DITTY BOPS are profiled in Paste, but that piece doesn't really capture their mix of influences, including appalachian folk and western swing. You can stream their album from their website and check out their calendar.
SUFJAN STEVENS gets a good concert review from London's Independent.
THE ARROGANTS: Gorilla vs. Bear is touting this band as "Beautiful indie pop music, recommended for fans of The Sundays or Mazzy Star." That's certainly in the ballpark. There are a few MP3s at the link, but plenty more at the band's site. or you can stream a few from the band's MySpace page.
BROKEN SOCIAL SCENE: The Boston Globe talks to Kevin Drew about the self-titled album as a reaction to the band's sudden semi-success: ''We didn't want to come out swinging. We wanted to come out sliding." Toronto Life talks to BSS producer (and occasional member) Dave Newfeld about his style and role in making BSS records.
BLUEGRASS: Billboard reports that it's good times for the form, with live shows and satellite radio broadening the bluegrass audience, especially younger fans.
THE NEW YORK DOLLS play a wedding gig of sorts.
THIS BIRD HAS FLOWN, the indie tribute to Rubber Soul comes out today. Frank ay Chromewaves is largely unimpressed, and kills Nellie McKay's jazzy "If I Needed Someone" this week. Low's version of "Nowhere Man" pops up at You Ain't No Picasso. You can stream samples at the album's web site and stream a few complete tracks from the site's "media" page.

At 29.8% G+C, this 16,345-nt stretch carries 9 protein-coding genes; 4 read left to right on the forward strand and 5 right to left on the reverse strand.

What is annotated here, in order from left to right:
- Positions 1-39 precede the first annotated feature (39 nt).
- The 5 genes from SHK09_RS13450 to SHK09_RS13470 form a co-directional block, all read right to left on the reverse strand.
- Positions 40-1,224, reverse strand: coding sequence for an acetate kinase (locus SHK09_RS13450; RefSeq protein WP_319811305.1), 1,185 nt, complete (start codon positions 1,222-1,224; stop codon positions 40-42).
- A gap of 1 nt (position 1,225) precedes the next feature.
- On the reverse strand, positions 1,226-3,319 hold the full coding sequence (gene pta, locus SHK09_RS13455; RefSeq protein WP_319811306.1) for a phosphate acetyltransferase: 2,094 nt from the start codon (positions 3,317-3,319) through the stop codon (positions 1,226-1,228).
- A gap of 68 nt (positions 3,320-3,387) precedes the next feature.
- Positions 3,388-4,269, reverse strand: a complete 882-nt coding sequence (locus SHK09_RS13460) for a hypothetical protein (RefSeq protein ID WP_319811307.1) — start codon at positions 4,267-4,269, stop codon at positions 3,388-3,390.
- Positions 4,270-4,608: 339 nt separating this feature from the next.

THE JAM: Where are they now? Ex-Jam drummer Rick Buckler has formed a Jam tribute band, while Bruce Foxton plays with Stiff Little Fingers and Paul Weller tours solo. ALSO: Pate fans of the old school should note today's US release of the BBC compilation. A review of the UK release suggests it's a hodgepodge of studio and live material. Will the extra live disc be included?
BONO says Yoko Ono thinks of him as John Lennon's "son." Would Julian Lennon consider that a compliment?
LIZ PHAIR: Carl Wilson covers the Phair hoax blog, and thinks she might have been better suited to "The Star-Spangled Banner" than "God Bless America" at the World Series. Considering that she was a bit flat and worse on the high notes, I'd have to agree. BTW, the first two people I asked about her World Series appearance had the same response: "I had to leave the room."
PROTEIN WISDOM: Jeff Goldstein is again talking back to 80s music.
PETE DOHERTY-KATE MOSS UPDATE: The shamed supermodel is writing poetry in rehab to help her relax.